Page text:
## 9.1 Workspace management functions

Here are some functions helpful for managing your workspace that we’ll go over in this chapter:

Table 9.1: Functions for managing your workspace, working directory, and writing data from R as .txt or .RData files, and reading files into R
Code Description
ls() Display all objects in the current workspace
rm(a, b, ..) Removes the objects a, b… from your workspace
rm(list = ls()) Removes all objects in your workspace
getwd() Returns the current working directory
setwd(file = "dir) Changes the working directory to a specified file location
list.files() Returns the names of all files in the working directory
write.table(x, file = "mydata.txt", sep) writes the object x to a text file called mydata.txt. Define how the columns will be separated with sep (e.g.; sep = "," for a comma–separated file, and sep = \t" for a tab–separated file).
save(a, b, .., file = "myimage.RData) Saves objects a, b, … to myimage.RData
save.image(file = "myimage.RData") Saves all objects in your workspace to myimage.RData
load(file = "myimage.RData") Loads objects in the file myimage.RData
read.table(file = "mydata.txt", sep, header) Reads a text file called mydata.txt, define how columns are separated with sep (e.g. sep = "," for comma-delimited files, and sep = "\t" for tab-delimited files), and whether there is a header column with header = TRUE

### 9.1.1 Why object and file management is so important

Your computer is a maze of folders, files, and selfies (see Figure 9.2). Outside of R, when you want to open a specific file, you probably open up an explorer window that allows you to visually search through the folders on your computer. Or, maybe you select recent files, or type the name of the file in a search box to let your computer do the searching for you. While this system usually works for non-programming tasks, it is a no-go for R. Why? Well, the main problem is that all of these methods require you to visually scan your folders and move your mouse to select folders and files that match what you are looking for. When you are programming in R, you need to specify all steps in your analyses in a way that can be easily replicated by others and your future self. This means you can’t just say: “Find this one file I emailed to myself a week ago” or “Look for a file that looks something like experimentAversion3.txt.” Instead, need to be able to write R code that tells R exactly where to find critical files – either on your computer or on the web.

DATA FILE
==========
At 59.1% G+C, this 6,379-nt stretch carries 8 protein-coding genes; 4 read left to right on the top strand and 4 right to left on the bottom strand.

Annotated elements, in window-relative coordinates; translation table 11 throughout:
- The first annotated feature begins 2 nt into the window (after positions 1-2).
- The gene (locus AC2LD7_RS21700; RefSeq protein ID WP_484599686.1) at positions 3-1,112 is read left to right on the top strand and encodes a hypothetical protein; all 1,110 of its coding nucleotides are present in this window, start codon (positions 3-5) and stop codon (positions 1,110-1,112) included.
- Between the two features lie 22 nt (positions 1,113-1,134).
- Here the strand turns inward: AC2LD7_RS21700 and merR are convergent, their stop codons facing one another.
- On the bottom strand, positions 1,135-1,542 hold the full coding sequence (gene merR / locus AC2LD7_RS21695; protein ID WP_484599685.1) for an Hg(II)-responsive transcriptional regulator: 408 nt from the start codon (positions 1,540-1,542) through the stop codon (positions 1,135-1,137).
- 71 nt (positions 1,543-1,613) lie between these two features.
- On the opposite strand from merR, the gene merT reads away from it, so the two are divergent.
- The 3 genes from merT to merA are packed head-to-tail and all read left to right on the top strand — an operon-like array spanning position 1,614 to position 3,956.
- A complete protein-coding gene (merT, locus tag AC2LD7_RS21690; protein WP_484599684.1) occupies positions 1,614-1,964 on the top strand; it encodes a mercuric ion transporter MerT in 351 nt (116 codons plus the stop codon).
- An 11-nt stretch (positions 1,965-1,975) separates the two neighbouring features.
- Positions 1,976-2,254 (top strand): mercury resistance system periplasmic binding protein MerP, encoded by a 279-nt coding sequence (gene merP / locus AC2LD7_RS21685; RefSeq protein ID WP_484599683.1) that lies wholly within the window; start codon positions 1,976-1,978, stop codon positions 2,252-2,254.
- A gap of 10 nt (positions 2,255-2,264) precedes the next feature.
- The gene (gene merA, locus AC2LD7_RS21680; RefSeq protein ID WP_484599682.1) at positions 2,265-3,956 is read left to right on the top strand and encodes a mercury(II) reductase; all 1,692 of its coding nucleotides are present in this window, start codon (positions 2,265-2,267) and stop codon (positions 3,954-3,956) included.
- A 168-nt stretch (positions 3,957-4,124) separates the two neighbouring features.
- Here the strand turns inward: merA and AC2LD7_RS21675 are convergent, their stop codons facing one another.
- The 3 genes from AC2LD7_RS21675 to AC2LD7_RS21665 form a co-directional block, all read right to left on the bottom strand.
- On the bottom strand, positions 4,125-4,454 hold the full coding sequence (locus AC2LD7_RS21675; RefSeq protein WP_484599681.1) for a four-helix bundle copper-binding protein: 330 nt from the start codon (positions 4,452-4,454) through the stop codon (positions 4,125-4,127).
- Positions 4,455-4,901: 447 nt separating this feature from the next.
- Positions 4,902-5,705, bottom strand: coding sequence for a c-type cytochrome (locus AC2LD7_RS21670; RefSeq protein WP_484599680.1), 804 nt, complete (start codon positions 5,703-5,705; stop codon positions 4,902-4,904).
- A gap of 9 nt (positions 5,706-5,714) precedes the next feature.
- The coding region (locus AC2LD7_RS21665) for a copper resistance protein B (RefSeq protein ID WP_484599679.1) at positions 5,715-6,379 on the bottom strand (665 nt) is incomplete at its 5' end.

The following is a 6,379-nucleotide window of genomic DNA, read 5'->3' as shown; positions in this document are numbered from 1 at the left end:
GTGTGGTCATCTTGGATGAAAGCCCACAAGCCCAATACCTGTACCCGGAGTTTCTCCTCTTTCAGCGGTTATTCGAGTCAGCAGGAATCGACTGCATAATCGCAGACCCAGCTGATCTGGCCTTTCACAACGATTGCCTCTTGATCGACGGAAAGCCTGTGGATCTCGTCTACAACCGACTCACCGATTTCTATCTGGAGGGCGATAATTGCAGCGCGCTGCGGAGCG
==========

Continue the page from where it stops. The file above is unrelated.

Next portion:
To make this job easier, R uses working directories.